As the ubiquitous complexity of common disease has become apparent, so has the need for novel tools and strategies that can accommodate complex patterns of association. In particular, the analytic challenges posed by the phenomena known as epistasis and heterogeneity have been largely ignored due to the inherent difficulty of approaching multifactor non-linear relationships. The term epistasis refers to an interaction effect between factors contributing to diesease risk. Heterogeneity refers to the occurrence of similar or identical phenotypes by means of independent contributing factors. Here we focus on the concurrent occurrence of these phenomena as they are likely to appear in studies of common complex disease. In order to address the unique demands of heterogeneity we break from the traditional paradigm of epidemiological modeling wherein the objective is the identification of a single best model describing factors contributing to disease risk. Here we develop, evaluate, and apply a learning classifier system (LCS) algorithm to the identification, modeling, and characterization of susceptibility factors in the concurrent presence of heterogeneity and epistasis. This work includes an examination of existing LCS algorithms, the development of new strategies to address the inherent problem of knowledge discovery in LCSs, the introduction of novel heuristics that improve LCS performance and allow for the explicit characterization of heterogeneity, and an application of these collective advancements to an investigation of bladder cancer susceptibility. Successful analysis of simulated and real-world complex disease associations demonstrates the validity and unique potential of this LCS approach.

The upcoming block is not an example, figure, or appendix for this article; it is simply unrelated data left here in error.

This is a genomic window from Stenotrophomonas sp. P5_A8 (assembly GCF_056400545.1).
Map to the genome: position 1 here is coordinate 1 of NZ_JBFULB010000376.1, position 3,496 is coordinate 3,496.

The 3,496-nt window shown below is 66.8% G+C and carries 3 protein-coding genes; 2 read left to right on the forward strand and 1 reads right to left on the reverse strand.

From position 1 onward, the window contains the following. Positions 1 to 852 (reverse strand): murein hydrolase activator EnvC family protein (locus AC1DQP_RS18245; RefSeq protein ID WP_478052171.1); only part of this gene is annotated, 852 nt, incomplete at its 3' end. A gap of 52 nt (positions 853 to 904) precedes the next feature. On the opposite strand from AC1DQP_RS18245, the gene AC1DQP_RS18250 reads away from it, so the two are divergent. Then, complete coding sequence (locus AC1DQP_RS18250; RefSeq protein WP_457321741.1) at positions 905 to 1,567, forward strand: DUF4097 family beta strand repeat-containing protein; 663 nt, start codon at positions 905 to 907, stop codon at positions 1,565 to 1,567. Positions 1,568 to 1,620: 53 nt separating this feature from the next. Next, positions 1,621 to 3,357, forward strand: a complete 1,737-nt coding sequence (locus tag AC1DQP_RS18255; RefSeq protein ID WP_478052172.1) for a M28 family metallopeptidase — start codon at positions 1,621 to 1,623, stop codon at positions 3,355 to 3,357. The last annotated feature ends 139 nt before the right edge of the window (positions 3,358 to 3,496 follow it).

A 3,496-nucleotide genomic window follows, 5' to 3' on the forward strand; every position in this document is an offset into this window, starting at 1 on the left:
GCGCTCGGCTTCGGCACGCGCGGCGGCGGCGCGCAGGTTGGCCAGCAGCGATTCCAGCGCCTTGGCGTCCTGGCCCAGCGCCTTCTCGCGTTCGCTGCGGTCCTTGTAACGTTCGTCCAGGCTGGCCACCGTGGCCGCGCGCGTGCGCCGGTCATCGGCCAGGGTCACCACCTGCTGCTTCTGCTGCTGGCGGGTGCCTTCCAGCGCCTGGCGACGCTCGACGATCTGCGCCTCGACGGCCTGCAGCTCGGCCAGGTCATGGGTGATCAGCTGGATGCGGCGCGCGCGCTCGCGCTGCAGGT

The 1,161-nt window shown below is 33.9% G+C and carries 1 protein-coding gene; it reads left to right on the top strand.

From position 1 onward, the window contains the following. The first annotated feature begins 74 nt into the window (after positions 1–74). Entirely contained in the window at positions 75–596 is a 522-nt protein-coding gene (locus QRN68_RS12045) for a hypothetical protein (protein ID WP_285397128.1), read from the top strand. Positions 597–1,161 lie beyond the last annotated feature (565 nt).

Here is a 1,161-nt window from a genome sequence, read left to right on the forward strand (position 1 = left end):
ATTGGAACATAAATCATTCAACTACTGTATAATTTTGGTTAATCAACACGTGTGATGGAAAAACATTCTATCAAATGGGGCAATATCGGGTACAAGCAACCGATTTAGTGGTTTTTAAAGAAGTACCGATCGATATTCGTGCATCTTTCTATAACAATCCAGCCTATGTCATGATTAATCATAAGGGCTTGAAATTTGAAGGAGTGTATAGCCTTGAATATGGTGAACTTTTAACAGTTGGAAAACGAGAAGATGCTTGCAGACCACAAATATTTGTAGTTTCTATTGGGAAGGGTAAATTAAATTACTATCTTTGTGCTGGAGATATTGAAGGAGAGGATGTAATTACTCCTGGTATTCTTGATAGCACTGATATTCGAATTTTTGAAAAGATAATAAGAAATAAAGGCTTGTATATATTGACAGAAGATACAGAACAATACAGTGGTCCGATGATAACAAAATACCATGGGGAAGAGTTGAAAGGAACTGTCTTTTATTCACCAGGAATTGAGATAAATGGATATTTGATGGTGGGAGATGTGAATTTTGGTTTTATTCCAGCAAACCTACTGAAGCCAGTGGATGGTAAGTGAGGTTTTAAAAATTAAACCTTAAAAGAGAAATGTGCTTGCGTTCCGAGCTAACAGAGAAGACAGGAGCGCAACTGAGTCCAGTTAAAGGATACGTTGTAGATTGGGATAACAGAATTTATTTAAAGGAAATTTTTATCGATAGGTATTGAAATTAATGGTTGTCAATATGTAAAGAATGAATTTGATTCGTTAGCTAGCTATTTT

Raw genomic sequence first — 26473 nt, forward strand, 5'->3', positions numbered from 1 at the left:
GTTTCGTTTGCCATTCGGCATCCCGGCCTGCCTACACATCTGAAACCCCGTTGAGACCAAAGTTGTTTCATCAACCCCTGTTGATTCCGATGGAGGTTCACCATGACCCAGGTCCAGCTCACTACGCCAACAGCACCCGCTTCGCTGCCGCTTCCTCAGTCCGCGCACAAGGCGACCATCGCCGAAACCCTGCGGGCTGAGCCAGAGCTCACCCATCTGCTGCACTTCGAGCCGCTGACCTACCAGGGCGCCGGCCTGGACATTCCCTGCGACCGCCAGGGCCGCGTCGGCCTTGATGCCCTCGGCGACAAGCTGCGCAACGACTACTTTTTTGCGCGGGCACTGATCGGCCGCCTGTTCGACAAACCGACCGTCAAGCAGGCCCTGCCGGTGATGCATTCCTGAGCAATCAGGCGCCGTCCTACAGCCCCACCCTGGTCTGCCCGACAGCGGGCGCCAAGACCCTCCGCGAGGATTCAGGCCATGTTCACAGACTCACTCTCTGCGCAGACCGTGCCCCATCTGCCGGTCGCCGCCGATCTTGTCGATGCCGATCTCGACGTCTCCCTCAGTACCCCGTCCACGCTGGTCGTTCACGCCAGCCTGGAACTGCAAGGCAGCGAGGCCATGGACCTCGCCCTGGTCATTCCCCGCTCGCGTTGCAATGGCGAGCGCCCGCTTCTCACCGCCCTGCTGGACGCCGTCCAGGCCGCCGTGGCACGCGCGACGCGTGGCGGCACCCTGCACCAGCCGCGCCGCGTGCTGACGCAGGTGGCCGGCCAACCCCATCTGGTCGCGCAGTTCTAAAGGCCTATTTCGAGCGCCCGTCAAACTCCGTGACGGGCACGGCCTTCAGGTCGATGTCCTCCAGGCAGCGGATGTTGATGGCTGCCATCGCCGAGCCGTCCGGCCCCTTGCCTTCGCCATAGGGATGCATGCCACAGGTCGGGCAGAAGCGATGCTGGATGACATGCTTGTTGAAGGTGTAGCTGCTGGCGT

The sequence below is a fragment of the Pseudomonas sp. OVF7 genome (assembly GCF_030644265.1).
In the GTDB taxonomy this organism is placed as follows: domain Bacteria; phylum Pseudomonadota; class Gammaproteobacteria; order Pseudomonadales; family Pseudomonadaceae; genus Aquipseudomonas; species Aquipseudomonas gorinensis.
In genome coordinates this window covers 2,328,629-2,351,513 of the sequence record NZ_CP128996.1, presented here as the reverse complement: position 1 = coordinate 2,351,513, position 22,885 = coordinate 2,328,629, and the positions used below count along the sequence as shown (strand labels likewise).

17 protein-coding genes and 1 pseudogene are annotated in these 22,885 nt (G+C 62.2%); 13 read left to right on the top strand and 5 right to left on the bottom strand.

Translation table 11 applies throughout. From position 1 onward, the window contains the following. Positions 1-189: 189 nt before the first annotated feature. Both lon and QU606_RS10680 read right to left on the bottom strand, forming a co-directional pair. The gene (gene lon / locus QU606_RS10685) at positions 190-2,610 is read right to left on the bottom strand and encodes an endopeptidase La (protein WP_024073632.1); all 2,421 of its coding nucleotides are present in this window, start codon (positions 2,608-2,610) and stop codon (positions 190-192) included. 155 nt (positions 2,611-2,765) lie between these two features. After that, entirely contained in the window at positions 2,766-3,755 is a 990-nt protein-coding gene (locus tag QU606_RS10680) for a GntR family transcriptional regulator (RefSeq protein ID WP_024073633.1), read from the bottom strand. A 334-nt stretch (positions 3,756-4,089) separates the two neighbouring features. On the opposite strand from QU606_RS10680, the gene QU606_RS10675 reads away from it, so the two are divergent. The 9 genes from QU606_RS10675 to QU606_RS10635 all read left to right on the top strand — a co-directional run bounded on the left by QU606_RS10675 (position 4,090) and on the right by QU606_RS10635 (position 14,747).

|Advisor:||Moore, Jason H.|
|Commitee:||Eppstein, Margaret J., Gross, Robert H., Thornton-Wells, Tricia A., Whitfield, Michael L.|
|School Location:||United States -- New Hampshire|
|Source:||DAI-B 73/09(E), Dissertation Abstracts International|
|Subjects:||Genetics, Bioinformatics, Computer science|
|Keywords:||Data mining, Epistasis, Evolutionary algorithm, Genetic association study, Heterogeneity, Learning classifier system|
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